Today, those sapphires can be heat treated to liven their colour and sold as gem quality stones. They’re also a lure for rock nerd travelers like me who will happily pay money to work their ass off to find a handful of genuine gemstones. Humans are weird.
The buckets of tailings are then taken to your assigned shaker station where either you and/or your entourage classify the tailings. Classifying is sifting the rock through successively narrower gauge screens to weed out the too small and too large rock that will not be sapphire.
The classifying stations are home made jobbies of wood and steel. Three boxed screens (classifiers) are set on top of each other and placed in a saddle strung between the framing. Pour the rock into the top box and start shaking them back and forth. What is left in the bottom screen hopefully contains your sapphires.
You repeat this process until you’ve filled six pails to the brim with classified tailings.
This step requires mine staff. Your classified tailings are further concentrated using a high banker apparatus. A mainstay in gold placer mining, the high banker uses water and mechanical agitation to further separate the rocks.
Sapphire (like ruby), known as corundum, has a high specific gravity compared to other rocks likely to be found in tailings like quartz, for example. It’s even “heavier” than diamond. Thus, the high banker will preferentially keep heavy minerals, including any sapphires, and discard the lighter waste rock.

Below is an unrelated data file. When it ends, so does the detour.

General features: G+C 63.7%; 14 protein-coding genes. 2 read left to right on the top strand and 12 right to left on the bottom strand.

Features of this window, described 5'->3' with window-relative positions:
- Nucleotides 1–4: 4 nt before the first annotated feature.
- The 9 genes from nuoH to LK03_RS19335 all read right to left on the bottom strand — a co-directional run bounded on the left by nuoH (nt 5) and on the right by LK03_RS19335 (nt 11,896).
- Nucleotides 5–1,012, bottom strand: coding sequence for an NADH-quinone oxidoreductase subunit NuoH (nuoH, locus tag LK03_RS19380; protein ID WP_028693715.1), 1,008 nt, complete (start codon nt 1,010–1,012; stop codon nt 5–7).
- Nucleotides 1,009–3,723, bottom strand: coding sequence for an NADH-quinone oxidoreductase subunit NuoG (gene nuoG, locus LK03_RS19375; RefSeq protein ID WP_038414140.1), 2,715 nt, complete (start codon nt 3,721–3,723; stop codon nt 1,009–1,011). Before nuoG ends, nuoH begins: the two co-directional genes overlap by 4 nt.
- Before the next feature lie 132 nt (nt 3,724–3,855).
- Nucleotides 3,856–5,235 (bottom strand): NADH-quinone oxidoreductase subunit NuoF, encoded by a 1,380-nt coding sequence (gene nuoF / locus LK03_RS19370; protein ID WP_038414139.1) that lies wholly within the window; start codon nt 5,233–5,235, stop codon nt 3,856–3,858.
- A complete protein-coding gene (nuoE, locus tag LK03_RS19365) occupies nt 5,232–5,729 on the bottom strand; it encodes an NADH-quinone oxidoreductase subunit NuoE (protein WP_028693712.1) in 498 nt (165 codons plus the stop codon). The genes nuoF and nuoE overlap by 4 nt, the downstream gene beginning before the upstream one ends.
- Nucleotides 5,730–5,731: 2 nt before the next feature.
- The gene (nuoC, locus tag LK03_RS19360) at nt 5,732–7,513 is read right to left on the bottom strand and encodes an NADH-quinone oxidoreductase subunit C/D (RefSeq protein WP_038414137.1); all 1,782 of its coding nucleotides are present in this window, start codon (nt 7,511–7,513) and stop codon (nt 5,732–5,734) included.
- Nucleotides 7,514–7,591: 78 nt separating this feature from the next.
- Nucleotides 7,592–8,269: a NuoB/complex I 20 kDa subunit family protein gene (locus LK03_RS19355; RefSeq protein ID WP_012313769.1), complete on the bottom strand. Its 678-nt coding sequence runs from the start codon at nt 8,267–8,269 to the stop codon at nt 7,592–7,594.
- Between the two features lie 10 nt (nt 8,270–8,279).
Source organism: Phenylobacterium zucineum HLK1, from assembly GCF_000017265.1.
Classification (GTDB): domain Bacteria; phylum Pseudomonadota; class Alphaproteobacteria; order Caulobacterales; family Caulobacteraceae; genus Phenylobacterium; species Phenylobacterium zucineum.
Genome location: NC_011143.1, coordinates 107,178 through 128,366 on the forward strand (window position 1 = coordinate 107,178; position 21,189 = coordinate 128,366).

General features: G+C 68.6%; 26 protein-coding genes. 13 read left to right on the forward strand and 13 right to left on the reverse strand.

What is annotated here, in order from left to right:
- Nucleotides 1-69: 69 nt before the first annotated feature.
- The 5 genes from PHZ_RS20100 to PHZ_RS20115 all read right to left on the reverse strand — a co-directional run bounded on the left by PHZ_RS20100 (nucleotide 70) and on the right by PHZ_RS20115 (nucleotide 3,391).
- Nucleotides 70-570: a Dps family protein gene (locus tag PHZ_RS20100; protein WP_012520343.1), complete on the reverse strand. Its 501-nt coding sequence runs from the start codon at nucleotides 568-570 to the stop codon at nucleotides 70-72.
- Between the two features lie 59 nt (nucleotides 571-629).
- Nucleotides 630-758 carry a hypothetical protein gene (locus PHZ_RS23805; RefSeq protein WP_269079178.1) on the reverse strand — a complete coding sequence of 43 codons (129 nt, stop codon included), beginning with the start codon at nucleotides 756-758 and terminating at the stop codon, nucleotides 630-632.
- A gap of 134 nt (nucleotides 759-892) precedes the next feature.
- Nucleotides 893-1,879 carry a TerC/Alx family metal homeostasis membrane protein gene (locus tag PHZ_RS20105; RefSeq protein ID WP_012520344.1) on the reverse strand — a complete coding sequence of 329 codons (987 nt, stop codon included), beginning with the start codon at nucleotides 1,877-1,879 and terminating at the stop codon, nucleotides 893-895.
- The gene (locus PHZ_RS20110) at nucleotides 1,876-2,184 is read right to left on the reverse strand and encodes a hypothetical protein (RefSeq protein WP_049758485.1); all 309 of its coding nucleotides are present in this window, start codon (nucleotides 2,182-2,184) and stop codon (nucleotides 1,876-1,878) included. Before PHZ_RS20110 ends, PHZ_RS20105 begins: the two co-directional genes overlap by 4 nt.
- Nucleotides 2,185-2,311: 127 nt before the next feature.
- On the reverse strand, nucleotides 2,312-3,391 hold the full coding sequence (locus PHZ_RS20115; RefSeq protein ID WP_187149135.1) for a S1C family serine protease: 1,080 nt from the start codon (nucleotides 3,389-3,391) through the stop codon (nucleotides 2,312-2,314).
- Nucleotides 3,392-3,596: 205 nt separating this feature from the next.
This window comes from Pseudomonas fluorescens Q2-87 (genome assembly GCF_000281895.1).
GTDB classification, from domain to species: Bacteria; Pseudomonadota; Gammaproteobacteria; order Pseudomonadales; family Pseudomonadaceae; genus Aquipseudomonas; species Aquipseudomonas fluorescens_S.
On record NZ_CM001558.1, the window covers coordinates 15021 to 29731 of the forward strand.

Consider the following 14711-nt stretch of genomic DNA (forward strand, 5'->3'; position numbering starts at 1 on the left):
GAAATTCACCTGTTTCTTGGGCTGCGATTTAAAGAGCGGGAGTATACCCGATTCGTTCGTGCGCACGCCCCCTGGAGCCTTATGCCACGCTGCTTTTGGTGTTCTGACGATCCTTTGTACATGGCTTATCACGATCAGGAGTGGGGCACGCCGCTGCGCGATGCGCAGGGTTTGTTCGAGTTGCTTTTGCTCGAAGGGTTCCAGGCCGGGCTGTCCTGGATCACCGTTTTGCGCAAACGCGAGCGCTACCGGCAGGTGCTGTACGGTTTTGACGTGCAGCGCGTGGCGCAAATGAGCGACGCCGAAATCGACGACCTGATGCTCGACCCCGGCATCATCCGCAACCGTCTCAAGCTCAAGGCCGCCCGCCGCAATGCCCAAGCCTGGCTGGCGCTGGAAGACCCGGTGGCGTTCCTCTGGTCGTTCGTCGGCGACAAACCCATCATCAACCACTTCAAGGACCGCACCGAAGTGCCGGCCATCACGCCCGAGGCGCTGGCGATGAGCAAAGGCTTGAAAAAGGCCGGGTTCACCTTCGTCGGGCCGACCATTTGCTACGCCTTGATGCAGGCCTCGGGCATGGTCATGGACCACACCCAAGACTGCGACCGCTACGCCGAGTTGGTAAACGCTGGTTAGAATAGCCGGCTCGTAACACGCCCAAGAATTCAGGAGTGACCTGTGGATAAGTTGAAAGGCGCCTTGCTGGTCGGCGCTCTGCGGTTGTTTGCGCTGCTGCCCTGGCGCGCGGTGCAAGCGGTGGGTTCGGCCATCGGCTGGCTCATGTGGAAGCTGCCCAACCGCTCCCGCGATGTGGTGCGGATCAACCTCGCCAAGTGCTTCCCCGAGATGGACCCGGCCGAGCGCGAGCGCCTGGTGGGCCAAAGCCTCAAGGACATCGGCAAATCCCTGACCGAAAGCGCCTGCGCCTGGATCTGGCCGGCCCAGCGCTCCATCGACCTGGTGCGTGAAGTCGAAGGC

When this process is finished, you will be left with an astonishingly small amount of final, concentrated rock. The myriad buckets you dug and then classified down to six buckets and then ran through the high banker is now no more than maybe a third of a single bucket. It’s a bit of a shocker.
Time for another tangent. Running the high banker is not something you do yourself, so it’s a bit of down time. You might enjoy the rest if you’ve been doing lots of digging and shaking. But if you’re curious, this is a great time to ask questions of the mine staff.
The fellow who helped us was especially friendly and knowledgeable about the current operations and the history of sapphires in Montana. I’m not even a chatty person and I couldn’t help myself from asking questions.
This is where things get tedious. The remaining classified rock is now brought to a picnic table and dumped onto a slate platform. You and/or your crew use an assortment of screeners and tweezers to manually pick through the tailings to find your sapphires.
There are some spots located under the small wooden shelter, but you’ll actually want to do this in the sun. Why? Because the sapphires are best seen by the glimmer they make in the sunshine. This is also best done when the rocks are wet.